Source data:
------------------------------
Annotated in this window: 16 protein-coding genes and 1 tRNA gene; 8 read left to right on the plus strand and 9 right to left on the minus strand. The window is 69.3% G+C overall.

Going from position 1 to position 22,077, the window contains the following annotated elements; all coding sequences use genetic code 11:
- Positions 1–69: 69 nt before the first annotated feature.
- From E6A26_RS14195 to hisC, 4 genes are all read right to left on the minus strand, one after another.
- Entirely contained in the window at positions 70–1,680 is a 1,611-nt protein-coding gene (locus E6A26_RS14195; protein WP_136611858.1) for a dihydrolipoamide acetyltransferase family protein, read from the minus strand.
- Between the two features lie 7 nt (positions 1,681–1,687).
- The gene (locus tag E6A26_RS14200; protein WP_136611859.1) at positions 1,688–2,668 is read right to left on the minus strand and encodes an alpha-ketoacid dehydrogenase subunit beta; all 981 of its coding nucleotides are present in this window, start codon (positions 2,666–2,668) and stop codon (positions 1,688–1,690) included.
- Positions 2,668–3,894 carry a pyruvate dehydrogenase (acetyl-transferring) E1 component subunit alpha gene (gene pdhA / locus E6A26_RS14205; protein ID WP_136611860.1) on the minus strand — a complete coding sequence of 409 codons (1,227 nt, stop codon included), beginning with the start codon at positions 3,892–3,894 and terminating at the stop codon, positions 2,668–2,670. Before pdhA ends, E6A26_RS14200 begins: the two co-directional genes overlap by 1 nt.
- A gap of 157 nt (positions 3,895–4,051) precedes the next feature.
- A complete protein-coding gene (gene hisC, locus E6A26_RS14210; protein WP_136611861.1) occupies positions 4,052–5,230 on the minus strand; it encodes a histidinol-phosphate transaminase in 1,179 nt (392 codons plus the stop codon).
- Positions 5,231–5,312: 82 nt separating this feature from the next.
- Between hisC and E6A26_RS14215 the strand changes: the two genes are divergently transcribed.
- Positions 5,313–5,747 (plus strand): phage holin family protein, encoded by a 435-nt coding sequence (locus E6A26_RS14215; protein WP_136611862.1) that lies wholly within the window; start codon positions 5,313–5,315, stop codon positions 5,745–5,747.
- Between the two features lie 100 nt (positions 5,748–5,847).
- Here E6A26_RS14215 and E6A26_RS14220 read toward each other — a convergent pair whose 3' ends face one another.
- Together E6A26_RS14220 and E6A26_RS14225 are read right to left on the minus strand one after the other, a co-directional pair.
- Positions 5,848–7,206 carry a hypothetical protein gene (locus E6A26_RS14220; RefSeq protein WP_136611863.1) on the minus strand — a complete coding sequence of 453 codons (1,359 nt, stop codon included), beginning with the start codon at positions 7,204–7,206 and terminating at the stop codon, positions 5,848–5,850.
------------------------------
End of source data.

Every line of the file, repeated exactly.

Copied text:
Annotated in this window: 16 protein-coding genes and 1 tRNA gene; 8 read left to right on the plus strand and 9 right to left on the minus strand. The window is 69.3% G+C overall.

Going from position 1 to position 22,077, the window contains the following annotated elements; all coding sequences use genetic code 11:
- Positions 1–69: 69 nt before the first annotated feature.
- From E6A26_RS14195 to hisC, 4 genes are all read right to left on the minus strand, one after another.
- Entirely contained in the window at positions 70–1,680 is a 1,611-nt protein-coding gene (locus E6A26_RS14195; protein WP_136611858.1) for a dihydrolipoamide acetyltransferase family protein, read from the minus strand.
- Between the two features lie 7 nt (positions 1,681–1,687).
- The gene (locus tag E6A26_RS14200; protein WP_136611859.1) at positions 1,688–2,668 is read right to left on the minus strand and encodes an alpha-ketoacid dehydrogenase subunit beta; all 981 of its coding nucleotides are present in this window, start codon (positions 2,666–2,668) and stop codon (positions 1,688–1,690) included.
- Positions 2,668–3,894 carry a pyruvate dehydrogenase (acetyl-transferring) E1 component subunit alpha gene (gene pdhA / locus E6A26_RS14205; protein ID WP_136611860.1) on the minus strand — a complete coding sequence of 409 codons (1,227 nt, stop codon included), beginning with the start codon at positions 3,892–3,894 and terminating at the stop codon, positions 2,668–2,670. Before pdhA ends, E6A26_RS14200 begins: the two co-directional genes overlap by 1 nt.
- A gap of 157 nt (positions 3,895–4,051) precedes the next feature.
- A complete protein-coding gene (gene hisC, locus E6A26_RS14210; protein WP_136611861.1) occupies positions 4,052–5,230 on the minus strand; it encodes a histidinol-phosphate transaminase in 1,179 nt (392 codons plus the stop codon).
- Positions 5,231–5,312: 82 nt separating this feature from the next.
- Between hisC and E6A26_RS14215 the strand changes: the two genes are divergently transcribed.
- Positions 5,313–5,747 (plus strand): phage holin family protein, encoded by a 435-nt coding sequence (locus E6A26_RS14215; protein WP_136611862.1) that lies wholly within the window; start codon positions 5,313–5,315, stop codon positions 5,745–5,747.
- Between the two features lie 100 nt (positions 5,748–5,847).
- Here E6A26_RS14215 and E6A26_RS14220 read toward each other — a convergent pair whose 3' ends face one another.
- Together E6A26_RS14220 and E6A26_RS14225 are read right to left on the minus strand one after the other, a co-directional pair.
- Positions 5,848–7,206 carry a hypothetical protein gene (locus E6A26_RS14220; RefSeq protein WP_136611863.1) on the minus strand — a complete coding sequence of 453 codons (1,359 nt, stop codon included), beginning with the start codon at positions 7,204–7,206 and terminating at the stop codon, positions 5,848–5,850.